Christopher Tucker recommends:

Boyd: The Fighter Pilot Who Changed The Art of War, by Robert Coram

John Boyd, or "Forty Second Boyd", had a standing bet against any and all comers at the Air Force Fighter Weapons School at Nellis AFB in the fifties that, beginning from a position of disadvantage, he could out maneuver and defeat any opposing pilot in air combat in less than forty seconds. He was never beaten.

Boyd knew in his gut that he had stumbled upon a very deep principle of combat and it took him years to finally articulate it, one of the results of which is the OODA loop. (Which is much more complicated in practice than simply Observe Orient Decide and Act.)

His theories led to a complete rewrite of the curriculum at the Marine Corps Amphibious Warfare School and the development of the Marine Corps Maneuver Warfare tactics.

He was also the originator of the energy- maneuverability theory which revolutionized combat aircraft design and the way pilots think about controlling their aircraft.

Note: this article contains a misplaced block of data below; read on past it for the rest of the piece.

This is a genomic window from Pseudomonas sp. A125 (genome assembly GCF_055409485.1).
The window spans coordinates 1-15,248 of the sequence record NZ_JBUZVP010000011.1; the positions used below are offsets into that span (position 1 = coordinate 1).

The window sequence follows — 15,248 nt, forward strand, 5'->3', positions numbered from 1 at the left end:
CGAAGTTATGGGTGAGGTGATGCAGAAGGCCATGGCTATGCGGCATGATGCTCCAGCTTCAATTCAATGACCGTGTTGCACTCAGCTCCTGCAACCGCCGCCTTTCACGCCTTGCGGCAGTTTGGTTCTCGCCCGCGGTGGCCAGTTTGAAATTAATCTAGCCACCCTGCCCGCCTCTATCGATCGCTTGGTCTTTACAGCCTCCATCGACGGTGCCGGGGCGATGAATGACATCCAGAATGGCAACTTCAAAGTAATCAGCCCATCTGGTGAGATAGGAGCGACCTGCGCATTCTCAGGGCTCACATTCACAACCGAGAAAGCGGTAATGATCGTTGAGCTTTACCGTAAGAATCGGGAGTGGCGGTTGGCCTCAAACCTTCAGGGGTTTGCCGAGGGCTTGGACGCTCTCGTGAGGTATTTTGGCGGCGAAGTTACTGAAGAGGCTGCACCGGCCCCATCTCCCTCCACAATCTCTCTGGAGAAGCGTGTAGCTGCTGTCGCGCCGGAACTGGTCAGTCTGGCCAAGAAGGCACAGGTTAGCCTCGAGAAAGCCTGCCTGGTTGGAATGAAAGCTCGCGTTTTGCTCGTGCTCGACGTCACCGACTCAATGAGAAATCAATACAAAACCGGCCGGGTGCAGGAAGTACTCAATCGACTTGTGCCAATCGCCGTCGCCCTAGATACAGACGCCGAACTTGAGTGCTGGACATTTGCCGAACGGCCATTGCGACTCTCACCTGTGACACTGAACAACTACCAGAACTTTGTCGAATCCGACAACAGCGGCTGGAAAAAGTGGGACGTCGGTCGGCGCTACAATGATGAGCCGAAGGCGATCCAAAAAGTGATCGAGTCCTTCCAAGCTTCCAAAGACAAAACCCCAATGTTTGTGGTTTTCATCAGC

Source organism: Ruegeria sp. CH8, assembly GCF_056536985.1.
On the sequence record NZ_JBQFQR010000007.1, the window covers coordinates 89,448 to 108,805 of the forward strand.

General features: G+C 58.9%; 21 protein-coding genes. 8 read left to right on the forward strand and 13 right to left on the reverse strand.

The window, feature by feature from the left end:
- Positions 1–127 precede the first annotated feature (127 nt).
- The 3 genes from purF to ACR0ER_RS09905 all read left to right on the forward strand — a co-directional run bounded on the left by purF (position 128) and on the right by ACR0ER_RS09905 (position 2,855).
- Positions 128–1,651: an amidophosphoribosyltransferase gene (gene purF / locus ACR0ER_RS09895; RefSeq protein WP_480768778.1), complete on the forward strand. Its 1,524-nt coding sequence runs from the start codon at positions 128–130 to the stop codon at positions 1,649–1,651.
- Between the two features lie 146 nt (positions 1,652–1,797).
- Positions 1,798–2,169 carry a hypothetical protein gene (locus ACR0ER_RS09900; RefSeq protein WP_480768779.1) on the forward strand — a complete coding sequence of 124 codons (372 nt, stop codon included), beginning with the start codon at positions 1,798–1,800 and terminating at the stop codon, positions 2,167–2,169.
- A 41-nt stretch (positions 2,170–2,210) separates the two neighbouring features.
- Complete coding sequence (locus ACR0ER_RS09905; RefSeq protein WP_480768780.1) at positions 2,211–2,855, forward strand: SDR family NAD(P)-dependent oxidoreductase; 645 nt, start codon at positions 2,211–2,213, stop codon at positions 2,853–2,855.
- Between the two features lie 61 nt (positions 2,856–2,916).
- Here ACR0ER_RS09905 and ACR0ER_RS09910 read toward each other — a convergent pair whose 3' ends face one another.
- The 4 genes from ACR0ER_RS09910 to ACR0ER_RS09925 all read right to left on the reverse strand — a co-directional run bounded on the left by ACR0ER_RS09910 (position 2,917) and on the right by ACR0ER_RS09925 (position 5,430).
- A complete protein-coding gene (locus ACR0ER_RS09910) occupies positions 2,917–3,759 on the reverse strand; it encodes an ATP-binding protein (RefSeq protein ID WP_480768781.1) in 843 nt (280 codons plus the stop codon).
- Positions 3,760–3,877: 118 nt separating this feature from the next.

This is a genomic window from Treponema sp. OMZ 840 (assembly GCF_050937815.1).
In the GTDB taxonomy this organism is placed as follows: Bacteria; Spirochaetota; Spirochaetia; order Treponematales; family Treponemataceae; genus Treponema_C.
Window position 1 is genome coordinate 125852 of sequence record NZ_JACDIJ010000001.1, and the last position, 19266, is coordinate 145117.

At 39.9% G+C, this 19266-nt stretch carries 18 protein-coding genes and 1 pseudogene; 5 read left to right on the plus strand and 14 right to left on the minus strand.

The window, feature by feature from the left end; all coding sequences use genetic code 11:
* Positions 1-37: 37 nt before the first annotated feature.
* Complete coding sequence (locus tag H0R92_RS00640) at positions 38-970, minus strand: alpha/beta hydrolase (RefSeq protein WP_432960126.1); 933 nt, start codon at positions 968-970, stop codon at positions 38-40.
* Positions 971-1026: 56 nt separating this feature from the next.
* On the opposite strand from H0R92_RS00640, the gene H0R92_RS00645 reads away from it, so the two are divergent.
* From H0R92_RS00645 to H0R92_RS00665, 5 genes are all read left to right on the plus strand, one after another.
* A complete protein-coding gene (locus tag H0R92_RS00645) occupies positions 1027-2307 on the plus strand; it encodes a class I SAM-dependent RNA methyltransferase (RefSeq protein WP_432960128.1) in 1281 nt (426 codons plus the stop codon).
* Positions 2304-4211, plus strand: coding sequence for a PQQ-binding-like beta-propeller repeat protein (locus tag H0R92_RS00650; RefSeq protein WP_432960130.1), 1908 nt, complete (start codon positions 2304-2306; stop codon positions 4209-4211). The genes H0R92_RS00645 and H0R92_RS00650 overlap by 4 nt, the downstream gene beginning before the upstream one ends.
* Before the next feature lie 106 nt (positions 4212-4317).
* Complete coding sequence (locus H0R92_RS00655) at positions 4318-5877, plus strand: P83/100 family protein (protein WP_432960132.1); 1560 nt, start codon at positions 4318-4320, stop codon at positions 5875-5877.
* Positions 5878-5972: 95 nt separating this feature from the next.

Great book, not particularly well written, but tons of practical ideas.

Stefan Jovanovich points out:

A recent paper on Boyd's OODA Loop

Abstract: The concepts of the late US Air Force Colonel John R. Boyd have influenced military thought in profound ways, from the design of modern fighter aircraft to the tactics used by the US Marine Corps in both Gulf Wars. This paper describes the best known aspect of his strategic thought, the OODA “loop,” and how practitioners in war and business can use the loop to implement a framework that has proven successful since the time of Sun Tzu.

A reader adds:

The article briefly mentions Japanese samurai defense concepts. The part of Musashi Miyamoto's Rin Go No Sho I like for trading is the part about attacking while running away.

It seems as contrarians, a lot of the time you are running away, but attacking at the same time. In a combat situation, the pursuer's mind is set on attack and his attitude is forward, then has a hard time adjusting when the escapee turns suddenly and attacks, creating confusion and hesitation.





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